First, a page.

An idea has been put in the public domain about the launching of a third party to represent the interests of the Amerindian community. This pronouncement has gained momentum and appears to have support from leading social and political commentators. Over the years both the People’s National Congress (PNC) and People’s Progressive Party (PPP) have been dubbed racial organisations, with the former attracting support primarily from the African community and the latter from the East Indian community.
Accusations against these parties have gone to the extent where some of the same commentators, who today are encouraging the establishment of an Amerindian party, are on record calling for the defanging of the PPP and PNC because of their alleged race-based nature. If the PPP and PNC have been condemned for being race-based parties, how does it become commendable today to encourage the establishment of a party to represent the interest of a single race?
If tomorrow, the douglas decided they are going to form a political party, and other racial groups decided likewise – Guyana has a least six races – will this solve the problem of exclusion, being disrespected and treated with indignity by groups or individuals?
The answer is a resounding no. Only respect for and enforcement of constitution, laws, universal declarations, international conventions and charters can bring about man’s innate desire to be treated with respect and dignity.
The absence of critical thinking being brought to issues of import remains disturbing. Had those expressing support for the formation of a party to represent the Amerindian community taken the time to examine what the proposer, Lenox Shuman, Vice President of the National Toshaos Council, has given for his reasons, they would recognise he is speaking about a community feeling disrespected and excluded in the management of their affairs by successive governments.
It is not unreasonable to expect that given the talks about the Caribbean Court of Justice (CCJ)’s ruling on the Guyana Constitution with regard to the seeking of a third term for Bharrat Jagdeo, this society would, beyond jubilation on one hand and disappointment on the other, see the importance of examining this instrument and what it means for our wellbeing. This ruling must serve as eye-opener as to pervasive idle talks operating around us in how we treat with the affairs of state, the business of governance, and the well-being of citizens.
Many are still wedded to ignoring the Constitution, condemning it, calling for reform or total scrapping – though how this can be done without enforcing it has not yet been made clear or known – missing what this seminal ruling means for us moving to create and ensure an environment of good governance.
The CCJ’s ruling has not only debunked the talk that the Constitution was created to make Forbes Burnham rule for life by supporting Article 90 which allows for the people, through their elected representatives in the National Assembly, to determine the term limit of the President; or that the ruling is about Jagdeo and not the Rule of Law. The ruling also points out that the contentious article was found in many States that practice liberal democracy.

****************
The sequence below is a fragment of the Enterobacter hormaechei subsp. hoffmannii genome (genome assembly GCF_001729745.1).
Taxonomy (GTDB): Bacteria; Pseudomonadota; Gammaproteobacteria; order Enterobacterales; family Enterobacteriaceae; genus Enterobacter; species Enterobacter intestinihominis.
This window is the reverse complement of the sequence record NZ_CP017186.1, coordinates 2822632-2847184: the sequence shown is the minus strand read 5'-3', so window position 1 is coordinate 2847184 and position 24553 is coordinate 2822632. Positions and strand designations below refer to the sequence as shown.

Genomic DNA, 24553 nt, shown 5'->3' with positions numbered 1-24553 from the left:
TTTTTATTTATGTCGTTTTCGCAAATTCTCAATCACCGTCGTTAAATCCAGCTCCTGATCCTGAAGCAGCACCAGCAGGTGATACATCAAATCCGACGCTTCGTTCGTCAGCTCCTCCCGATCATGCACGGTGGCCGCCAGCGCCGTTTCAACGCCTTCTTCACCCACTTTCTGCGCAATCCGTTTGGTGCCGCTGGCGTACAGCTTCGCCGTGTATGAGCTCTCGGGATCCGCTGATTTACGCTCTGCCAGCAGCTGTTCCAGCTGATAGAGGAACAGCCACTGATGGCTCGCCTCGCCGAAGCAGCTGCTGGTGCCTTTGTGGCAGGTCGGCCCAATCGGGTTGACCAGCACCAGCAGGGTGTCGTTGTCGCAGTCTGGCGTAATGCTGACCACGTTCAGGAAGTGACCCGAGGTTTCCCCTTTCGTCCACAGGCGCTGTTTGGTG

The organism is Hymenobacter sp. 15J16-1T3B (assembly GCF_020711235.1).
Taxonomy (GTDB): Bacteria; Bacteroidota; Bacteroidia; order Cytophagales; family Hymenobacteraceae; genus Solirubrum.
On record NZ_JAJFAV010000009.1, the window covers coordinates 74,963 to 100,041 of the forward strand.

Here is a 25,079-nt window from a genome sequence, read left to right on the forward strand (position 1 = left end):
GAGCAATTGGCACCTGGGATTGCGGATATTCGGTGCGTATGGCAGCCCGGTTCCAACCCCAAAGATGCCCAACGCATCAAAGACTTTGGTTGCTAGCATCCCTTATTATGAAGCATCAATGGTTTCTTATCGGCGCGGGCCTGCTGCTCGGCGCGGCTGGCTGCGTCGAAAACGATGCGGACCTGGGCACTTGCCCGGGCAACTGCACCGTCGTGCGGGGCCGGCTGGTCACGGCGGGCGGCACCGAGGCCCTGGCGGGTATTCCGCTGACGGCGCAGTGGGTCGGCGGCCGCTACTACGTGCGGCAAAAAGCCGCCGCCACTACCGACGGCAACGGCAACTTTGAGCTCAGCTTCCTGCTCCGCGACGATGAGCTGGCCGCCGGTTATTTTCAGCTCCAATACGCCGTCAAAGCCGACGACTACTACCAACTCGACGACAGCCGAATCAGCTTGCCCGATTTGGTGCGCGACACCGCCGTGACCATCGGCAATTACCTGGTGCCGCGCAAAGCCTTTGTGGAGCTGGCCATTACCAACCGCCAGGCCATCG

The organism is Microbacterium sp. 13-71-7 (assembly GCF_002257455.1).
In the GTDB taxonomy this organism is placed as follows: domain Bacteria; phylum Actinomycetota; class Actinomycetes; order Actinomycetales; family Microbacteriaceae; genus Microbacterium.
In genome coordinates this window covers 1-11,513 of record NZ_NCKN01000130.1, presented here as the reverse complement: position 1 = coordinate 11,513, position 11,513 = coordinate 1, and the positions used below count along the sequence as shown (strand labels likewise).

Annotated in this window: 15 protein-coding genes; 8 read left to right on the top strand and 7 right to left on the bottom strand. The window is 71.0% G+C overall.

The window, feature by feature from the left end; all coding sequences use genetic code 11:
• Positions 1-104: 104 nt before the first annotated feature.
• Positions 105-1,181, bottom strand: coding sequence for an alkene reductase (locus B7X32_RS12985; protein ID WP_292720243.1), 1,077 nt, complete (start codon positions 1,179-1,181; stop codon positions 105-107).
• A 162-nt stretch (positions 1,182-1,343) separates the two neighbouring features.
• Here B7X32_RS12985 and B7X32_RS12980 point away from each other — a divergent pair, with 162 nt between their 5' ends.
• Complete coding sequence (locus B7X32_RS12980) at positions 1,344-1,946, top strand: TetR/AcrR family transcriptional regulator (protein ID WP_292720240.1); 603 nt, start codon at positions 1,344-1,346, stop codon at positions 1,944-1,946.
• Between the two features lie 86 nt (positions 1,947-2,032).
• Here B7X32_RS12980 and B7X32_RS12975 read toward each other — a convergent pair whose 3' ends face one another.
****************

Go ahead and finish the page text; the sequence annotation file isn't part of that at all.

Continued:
The decision of these erstwhile gentlemen on the Bench strengthens the case for the need for public awareness and education on this document and we must not cease the moment. This country cries out for serious conversations on good governance, people’s rights and freedoms.
The disrespect the Amerindian community is feeling is not singular. Guyanese, from across the racial divide, can speak to this problem. Article 13 in the Constitution, which speaks to inclusionary democracy and the role of individuals and groups in the management and decision-making processes of the State on matters that affect their wellbeing, awaits attention. Inclusion requires acknowledgement of equality and dignity for all. And when you start from this point you would respect people’s role in the process.
Had this article, which is a declaration, been given its true place and prominence in society there would have been legislation in place. Almost two decades since it was assented to by then president Jagdeo, I feel like a voice crying in the wilderness for it to be given its deserving respect through laws, programmes and policies. This article is deemed the “Principal Political Objective of the State” and it is not by accident, for it aims to bring about peace and harmony among the society’s diverse groups.
All those who have voted in support of Article 13, remained in the National Assembly and have not pushed for its enforcement, must hear from us for abrogating their responsibility to us, that saw its insertion after prolonged protests in the post-1997 General and Regional Elections which lead to a nationwide constitutional reform process. If there cannot be enforcement of what we have, how can any future reform achieve this? It’s my view the people are deliberately being kept in ignorance on the Constitution because in the absence of knowing what’s ensconced they become easy to be led and violated.
An ethnic party as a third party will not solve the disrespect meted to the masses by the elected and connected, nor will it bring about good governance. Shuman points to the symptoms, which are the result of treating sacred instruments with contempt.
What is needed is knowledge on how this society is designed to work, the rights, roles, and welfare of every group/individual in the system, and insistent demand that elected leaders act accordingly. We have to start from the foundation, i.e. the Constitution, and when we collectively make our demands consistent with it, it makes it harder to be marginalised, disrespected, and discriminated against.
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